i'm not gonna run this program, but i'm curious: does it take forever to run? it loops over every byte of a 10+ MB file (on my MBP).

(and

for (i = 1; i < (fileLen - 160); i++)
{
  while (i < (fileLen - 160) &amp;&amp; ... ) i++;
  if (i >= (fileLen - 160)) break;
  ...
}
is a mess. just sayin'!)

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Change Finder sizes between Base 10 and Base 2
Authored by: arcticmac on Jan 06, '12 11:58:23PM

On a modern computer, looping over that many bytes doesn't take very long, especially when all you do at each one is to check and see if it matches one of four pre-defined values. If you think about it, it's actually only reading from each offset once (although I admit, I kinda thought it was going to double over the first time I read the code). It takes about a half a second to run the patch on my MacBook (which is ~4yrs old). (I modified the code so that it edits a _copy_ of the foundation framework that I made elsewhere so that I don't need to have it run rooted. makes me feel a little safer somehow, even though I know the difference is probably negligible.)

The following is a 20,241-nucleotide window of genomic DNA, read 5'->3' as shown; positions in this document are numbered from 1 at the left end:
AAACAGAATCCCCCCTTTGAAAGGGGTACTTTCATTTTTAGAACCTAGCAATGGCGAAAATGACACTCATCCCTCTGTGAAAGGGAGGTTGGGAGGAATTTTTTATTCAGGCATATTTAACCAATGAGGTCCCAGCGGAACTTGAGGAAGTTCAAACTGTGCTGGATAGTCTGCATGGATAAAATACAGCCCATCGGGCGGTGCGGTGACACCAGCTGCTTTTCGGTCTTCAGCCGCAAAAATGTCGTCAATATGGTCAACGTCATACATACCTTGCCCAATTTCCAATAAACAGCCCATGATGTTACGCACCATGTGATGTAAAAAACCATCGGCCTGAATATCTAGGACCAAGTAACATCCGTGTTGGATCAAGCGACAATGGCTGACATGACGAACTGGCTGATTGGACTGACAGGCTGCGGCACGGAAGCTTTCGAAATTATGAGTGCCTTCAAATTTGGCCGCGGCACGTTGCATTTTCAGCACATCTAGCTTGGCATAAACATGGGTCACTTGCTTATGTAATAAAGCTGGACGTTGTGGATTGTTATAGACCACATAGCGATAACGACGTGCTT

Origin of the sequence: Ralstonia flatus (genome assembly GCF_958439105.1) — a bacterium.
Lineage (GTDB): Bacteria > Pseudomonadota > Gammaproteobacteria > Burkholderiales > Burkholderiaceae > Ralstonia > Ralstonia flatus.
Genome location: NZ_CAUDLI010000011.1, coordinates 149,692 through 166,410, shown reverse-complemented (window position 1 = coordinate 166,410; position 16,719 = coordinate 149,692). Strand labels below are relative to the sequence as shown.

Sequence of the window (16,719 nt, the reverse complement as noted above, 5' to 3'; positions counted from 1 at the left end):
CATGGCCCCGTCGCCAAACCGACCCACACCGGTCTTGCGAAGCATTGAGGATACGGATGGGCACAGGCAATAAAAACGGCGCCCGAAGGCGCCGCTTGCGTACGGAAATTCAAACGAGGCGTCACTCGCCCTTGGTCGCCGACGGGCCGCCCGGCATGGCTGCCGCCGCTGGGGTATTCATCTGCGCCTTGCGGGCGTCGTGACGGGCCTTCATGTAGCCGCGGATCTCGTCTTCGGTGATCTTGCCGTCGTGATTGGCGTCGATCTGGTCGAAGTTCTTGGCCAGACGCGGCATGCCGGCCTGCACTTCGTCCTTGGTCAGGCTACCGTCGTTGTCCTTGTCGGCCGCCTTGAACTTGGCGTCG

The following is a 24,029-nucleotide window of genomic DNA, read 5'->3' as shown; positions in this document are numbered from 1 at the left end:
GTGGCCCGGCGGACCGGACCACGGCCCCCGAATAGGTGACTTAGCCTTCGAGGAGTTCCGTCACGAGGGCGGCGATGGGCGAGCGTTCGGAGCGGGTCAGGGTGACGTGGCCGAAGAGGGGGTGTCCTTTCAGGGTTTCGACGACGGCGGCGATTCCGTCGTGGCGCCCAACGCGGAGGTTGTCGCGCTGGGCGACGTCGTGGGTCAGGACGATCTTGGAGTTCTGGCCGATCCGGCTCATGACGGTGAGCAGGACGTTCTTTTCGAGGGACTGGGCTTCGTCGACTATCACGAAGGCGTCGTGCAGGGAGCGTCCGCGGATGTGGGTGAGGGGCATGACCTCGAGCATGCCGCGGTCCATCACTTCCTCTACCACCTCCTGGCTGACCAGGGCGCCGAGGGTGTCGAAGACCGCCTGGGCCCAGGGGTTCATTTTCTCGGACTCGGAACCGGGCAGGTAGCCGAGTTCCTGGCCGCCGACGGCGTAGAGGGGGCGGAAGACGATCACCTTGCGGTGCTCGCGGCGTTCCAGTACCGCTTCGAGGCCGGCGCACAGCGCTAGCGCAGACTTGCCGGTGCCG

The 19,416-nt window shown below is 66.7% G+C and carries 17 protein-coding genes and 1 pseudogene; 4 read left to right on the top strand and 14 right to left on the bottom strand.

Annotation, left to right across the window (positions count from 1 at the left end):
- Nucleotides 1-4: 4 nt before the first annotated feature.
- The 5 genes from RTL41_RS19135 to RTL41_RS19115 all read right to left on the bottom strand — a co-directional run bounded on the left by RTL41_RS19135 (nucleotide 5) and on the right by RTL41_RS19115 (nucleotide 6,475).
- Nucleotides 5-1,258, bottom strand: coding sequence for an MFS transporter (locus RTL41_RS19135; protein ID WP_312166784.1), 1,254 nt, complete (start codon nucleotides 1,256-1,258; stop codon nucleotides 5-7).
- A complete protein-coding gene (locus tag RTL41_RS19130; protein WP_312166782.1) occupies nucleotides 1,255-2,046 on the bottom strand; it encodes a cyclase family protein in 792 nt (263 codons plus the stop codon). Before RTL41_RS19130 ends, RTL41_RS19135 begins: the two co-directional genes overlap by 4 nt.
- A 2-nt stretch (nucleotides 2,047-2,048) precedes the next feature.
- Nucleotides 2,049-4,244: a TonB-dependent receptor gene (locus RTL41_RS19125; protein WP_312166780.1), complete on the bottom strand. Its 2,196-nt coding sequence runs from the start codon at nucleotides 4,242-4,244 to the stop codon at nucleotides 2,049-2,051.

Closer inspection reveals that the change made (at least under 10.6) is to change a -24 to a 0, so that 1024+(-24) becomes 1024+0. Interesting, it looks like the framework has another way of accomplishing this itself, if a particular bit in a bitfield is either set or not set. I wonder if it might be possible to set that bitfield via a pref someplace instead of needing to patch the framework (patching system frameworks is a yucky solution!).

Edited on Jan 06, '12 11:59:44PM by arcticmac



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Change Finder sizes between Base 10 and Base 2
Authored by: Gex2501 on Sep 12, '12 06:20:30PM

Now that MobileMe is no more, does anyone know where the author's website is gone or if they are still updating to work with Mountain Lion? I was using this for a while and I find myself wanting to go back again.



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Change Finder sizes between Base 10 and Base 2
Authored by: Mr. Smith on Jun 12, '13 11:53:42PM

The author of switchDiskBaseSize, brkirch, has updated the program with a version 2.0 beta. Unfortunately, geeklog is flagging my comment as spam, so I can't post a direct link to it. I'll try to have kirkmc update the hint with the new link.

In the mean time, you can search for brkirch and switchdiskbasesize and you should be brought to his new wordpress-based website.



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Change Finder sizes between Base 10 and Base 2
Authored by: Gex2501 on Jun 19, '13 12:36:17AM
I managed to find the site a while back, guess I should update my reply/comment here.
http://brkirch.wordpress.com/switchdisksizebase/
Sorry, I don't know how to make it a clickable link...